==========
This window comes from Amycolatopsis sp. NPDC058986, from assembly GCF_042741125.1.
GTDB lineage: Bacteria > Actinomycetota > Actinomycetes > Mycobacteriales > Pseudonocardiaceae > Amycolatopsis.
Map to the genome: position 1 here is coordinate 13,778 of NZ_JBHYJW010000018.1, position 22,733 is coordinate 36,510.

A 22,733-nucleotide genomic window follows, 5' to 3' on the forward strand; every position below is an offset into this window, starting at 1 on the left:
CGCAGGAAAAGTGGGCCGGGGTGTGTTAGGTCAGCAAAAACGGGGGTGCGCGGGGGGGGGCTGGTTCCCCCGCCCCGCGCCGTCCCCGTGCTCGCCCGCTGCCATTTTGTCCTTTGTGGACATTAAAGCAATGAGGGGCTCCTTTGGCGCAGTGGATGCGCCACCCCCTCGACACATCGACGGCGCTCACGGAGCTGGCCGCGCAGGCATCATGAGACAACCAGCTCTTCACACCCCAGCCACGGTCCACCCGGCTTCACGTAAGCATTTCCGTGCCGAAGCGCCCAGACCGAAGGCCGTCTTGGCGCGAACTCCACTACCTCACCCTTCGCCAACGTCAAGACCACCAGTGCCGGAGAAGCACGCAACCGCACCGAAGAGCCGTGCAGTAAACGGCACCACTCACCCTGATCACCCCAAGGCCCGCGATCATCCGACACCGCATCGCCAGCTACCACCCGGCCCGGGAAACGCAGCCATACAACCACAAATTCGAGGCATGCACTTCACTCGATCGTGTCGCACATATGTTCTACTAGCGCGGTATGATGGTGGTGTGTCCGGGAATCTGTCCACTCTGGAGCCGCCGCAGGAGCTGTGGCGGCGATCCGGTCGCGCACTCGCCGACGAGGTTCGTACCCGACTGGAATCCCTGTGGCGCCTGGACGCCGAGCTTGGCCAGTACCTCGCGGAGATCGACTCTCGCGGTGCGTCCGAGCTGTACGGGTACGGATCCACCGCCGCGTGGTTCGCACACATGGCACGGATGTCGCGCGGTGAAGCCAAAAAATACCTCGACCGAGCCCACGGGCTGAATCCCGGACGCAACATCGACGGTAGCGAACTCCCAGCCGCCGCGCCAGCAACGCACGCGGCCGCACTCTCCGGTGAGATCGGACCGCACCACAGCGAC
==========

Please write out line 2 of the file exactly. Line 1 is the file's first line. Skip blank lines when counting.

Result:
GTDB lineage: Bacteria > Actinomycetota > Actinomycetes > Mycobacteriales > Pseudonocardiaceae > Amycolatopsis.